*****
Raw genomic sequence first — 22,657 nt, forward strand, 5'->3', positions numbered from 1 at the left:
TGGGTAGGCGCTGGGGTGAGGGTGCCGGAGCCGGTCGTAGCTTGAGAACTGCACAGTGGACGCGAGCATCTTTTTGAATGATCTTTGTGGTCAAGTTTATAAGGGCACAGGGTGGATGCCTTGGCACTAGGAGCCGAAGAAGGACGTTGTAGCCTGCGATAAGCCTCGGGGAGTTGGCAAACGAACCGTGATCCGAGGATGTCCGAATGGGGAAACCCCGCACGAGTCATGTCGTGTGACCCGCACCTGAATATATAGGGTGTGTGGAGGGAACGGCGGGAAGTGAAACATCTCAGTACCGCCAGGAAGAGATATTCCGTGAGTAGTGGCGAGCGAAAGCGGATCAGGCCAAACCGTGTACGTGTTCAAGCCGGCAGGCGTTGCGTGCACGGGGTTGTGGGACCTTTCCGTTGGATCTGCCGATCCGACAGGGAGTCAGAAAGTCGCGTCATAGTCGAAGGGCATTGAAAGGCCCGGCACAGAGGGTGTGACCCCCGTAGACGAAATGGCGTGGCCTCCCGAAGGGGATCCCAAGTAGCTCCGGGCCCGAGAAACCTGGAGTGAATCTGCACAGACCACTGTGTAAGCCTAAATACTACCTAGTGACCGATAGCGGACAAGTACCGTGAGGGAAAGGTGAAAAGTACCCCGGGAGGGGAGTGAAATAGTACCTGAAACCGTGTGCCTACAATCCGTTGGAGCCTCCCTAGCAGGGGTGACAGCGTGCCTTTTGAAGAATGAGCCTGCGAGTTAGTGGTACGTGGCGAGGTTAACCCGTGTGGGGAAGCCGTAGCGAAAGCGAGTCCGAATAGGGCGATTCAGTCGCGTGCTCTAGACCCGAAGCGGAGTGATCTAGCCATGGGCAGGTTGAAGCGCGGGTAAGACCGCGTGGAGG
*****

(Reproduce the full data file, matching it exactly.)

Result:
Raw genomic sequence first — 22,657 nt, forward strand, 5'->3', positions numbered from 1 at the left:
TGGGTAGGCGCTGGGGTGAGGGTGCCGGAGCCGGTCGTAGCTTGAGAACTGCACAGTGGACGCGAGCATCTTTTTGAATGATCTTTGTGGTCAAGTTTATAAGGGCACAGGGTGGATGCCTTGGCACTAGGAGCCGAAGAAGGACGTTGTAGCCTGCGATAAGCCTCGGGGAGTTGGCAAACGAACCGTGATCCGAGGATGTCCGAATGGGGAAACCCCGCACGAGTCATGTCGTGTGACCCGCACCTGAATATATAGGGTGTGTGGAGGGAACGGCGGGAAGTGAAACATCTCAGTACCGCCAGGAAGAGATATTCCGTGAGTAGTGGCGAGCGAAAGCGGATCAGGCCAAACCGTGTACGTGTTCAAGCCGGCAGGCGTTGCGTGCACGGGGTTGTGGGACCTTTCCGTTGGATCTGCCGATCCGACAGGGAGTCAGAAAGTCGCGTCATAGTCGAAGGGCATTGAAAGGCCCGGCACAGAGGGTGTGACCCCCGTAGACGAAATGGCGTGGCCTCCCGAAGGGGATCCCAAGTAGCTCCGGGCCCGAGAAACCTGGAGTGAATCTGCACAGACCACTGTGTAAGCCTAAATACTACCTAGTGACCGATAGCGGACAAGTACCGTGAGGGAAAGGTGAAAAGTACCCCGGGAGGGGAGTGAAATAGTACCTGAAACCGTGTGCCTACAATCCGTTGGAGCCTCCCTAGCAGGGGTGACAGCGTGCCTTTTGAAGAATGAGCCTGCGAGTTAGTGGTACGTGGCGAGGTTAACCCGTGTGGGGAAGCCGTAGCGAAAGCGAGTCCGAATAGGGCGATTCAGTCGCGTGCTCTAGACCCGAAGCGGAGTGATCTAGCCATGGGCAGGTTGAAGCGCGGGTAAGACCGCGTGGAGG